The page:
First time offenders in property crimes, for example, could be treated more leniently, with counselling, education, job training, advice etc. If, however, despite all this good will, they turn to crime again, there can be no more aid but just a barren cell to have them rethink their sins. And if even that doesn’t even help, then the only way to ensure they never re-offend again is to get rid of them.
If someone commits a crime – even a relatively minor one – for the third time, given both a way out and, subsequently, a tough prison lesson, they’re not really going to change, are they? So why have them keep doing it?
When you tend your garden you do not leave a separate space for weeds – you rip them out and protect everything else that is beautiful and valuable. So why should any society be concerned with how criminals are treated or whether they are alive at all?
Justice or Safety?
Aversion to capital punishment is merely a reflection of highly subjective Western worldview. The entire notion of “justice” is equally subjective – and, therefore, can be questioned quite freely.
Who is to say what the accurate penalty for e.g. a car theft is? A year in prison? 10 years in prison? It’s entirely up to the judges in court – men operating within also man-made boundaries of legislation.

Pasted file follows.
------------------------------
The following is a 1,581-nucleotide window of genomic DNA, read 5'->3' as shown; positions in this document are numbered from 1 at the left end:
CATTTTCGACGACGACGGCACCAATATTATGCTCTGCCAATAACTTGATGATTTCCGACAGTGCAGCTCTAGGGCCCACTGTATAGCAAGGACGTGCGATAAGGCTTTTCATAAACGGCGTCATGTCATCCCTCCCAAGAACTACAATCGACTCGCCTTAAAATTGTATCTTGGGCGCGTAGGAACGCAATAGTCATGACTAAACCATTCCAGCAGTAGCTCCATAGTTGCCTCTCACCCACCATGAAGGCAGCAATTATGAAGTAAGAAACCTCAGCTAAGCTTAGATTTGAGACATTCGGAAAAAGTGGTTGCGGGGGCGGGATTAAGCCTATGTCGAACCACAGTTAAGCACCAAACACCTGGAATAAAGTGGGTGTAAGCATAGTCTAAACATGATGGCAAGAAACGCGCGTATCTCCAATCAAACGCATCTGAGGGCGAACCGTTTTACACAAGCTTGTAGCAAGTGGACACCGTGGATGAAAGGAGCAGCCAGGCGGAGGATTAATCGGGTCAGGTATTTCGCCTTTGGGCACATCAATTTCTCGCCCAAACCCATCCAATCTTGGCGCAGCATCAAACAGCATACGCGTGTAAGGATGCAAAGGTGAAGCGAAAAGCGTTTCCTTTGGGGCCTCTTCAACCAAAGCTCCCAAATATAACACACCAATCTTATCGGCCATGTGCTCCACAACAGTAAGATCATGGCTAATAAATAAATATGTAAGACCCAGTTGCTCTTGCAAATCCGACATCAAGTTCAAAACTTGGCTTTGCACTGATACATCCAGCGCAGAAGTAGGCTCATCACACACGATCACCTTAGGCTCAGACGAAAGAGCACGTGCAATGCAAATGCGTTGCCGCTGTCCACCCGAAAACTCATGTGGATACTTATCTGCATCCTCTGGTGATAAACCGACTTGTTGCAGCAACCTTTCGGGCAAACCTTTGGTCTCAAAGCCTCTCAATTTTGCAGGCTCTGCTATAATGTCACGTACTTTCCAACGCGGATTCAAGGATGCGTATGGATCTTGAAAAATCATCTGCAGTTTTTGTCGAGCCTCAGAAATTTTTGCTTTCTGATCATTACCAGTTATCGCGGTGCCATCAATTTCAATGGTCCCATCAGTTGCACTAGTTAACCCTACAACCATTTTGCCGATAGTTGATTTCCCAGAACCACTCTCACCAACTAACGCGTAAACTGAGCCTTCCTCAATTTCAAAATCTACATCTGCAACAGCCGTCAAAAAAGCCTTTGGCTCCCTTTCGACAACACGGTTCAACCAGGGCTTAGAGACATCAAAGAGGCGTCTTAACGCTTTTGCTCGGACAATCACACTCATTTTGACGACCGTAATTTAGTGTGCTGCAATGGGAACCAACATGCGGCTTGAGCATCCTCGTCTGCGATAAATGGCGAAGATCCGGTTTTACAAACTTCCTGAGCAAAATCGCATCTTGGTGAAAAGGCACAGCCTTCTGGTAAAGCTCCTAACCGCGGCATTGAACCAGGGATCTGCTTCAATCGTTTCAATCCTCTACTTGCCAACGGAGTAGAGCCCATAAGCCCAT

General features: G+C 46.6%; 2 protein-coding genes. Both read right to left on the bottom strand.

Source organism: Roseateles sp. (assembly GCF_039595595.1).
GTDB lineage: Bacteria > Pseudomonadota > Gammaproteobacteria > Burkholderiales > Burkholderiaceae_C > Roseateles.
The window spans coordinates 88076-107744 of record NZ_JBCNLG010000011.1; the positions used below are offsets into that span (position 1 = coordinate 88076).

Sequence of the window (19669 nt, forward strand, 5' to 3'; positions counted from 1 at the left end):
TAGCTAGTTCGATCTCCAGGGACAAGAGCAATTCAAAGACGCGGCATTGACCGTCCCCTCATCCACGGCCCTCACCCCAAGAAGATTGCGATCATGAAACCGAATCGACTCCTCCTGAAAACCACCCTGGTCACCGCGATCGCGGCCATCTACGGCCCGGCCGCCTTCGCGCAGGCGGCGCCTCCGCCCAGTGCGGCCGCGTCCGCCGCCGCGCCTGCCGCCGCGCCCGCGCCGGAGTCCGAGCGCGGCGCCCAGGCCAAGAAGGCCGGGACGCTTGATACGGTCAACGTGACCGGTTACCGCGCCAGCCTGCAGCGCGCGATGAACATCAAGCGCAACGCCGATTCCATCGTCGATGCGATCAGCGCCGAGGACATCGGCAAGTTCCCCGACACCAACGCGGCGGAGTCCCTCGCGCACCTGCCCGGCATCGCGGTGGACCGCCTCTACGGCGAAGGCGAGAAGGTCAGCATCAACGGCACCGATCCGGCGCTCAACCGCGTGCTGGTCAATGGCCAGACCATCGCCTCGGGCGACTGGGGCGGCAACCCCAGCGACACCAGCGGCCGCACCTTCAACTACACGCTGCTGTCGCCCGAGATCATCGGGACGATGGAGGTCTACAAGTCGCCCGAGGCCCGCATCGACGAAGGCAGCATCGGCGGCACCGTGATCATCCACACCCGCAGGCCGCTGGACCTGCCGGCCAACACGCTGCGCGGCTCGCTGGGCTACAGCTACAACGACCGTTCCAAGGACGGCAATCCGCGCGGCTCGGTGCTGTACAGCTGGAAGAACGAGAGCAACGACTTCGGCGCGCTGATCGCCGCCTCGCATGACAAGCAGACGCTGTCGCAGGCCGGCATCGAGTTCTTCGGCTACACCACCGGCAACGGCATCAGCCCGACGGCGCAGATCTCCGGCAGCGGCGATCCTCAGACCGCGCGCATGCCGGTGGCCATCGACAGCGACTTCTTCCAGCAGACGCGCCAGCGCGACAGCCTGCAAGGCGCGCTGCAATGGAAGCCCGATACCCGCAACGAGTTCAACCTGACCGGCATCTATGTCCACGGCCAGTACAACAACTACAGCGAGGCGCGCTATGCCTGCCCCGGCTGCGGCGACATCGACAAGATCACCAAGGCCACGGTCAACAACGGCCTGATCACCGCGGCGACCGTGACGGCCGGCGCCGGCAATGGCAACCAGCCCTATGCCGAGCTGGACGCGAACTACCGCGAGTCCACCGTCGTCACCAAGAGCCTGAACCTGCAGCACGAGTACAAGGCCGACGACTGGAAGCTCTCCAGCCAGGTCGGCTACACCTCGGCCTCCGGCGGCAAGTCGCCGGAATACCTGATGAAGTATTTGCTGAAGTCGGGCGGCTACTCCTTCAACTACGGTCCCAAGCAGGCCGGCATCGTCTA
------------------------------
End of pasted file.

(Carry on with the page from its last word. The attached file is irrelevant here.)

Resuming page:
In other words, then, justice itself is also a human invention – and as such it is both fluid and flawed.
The more logical guide should be an objective factor – safety.
Justice is a matter of opinion, safety is a metric.
Crime incidence is entirely quantifiable. Relevant data can be collected and compared across many years to show whether policies in place actually work. The justice system has to measurably serve the society not satisfy cravings of a blind ideology.
Simply put – the ultimate objective is to eradicate crime, as there is absolutely no benefit in allowing it to any degree. The intended incidence rate is zero.
To that end it should be considered irrelevant how the offender is treated and often the only way to make sure he does not re-offend is to kill him. Since criminals don’t care about the society why should the society be obliged to care about them?
Let’s not forget that incarceration often doesn’t solve problems – and creates many new ones, as prisons are a breeding ground for organized crime. Inmates can forge relationships between each other, which later take shape in a form of criminal partnerships after they are released.
Prison sentence should be seen as an act of mercy not a penalty.
We have to remember how expensive keeping crooks behind bars is as well. In the US, the average cost of incarceration is $100 per day per inmate. That is over $36,000 per year that each one is costing the taxpayers.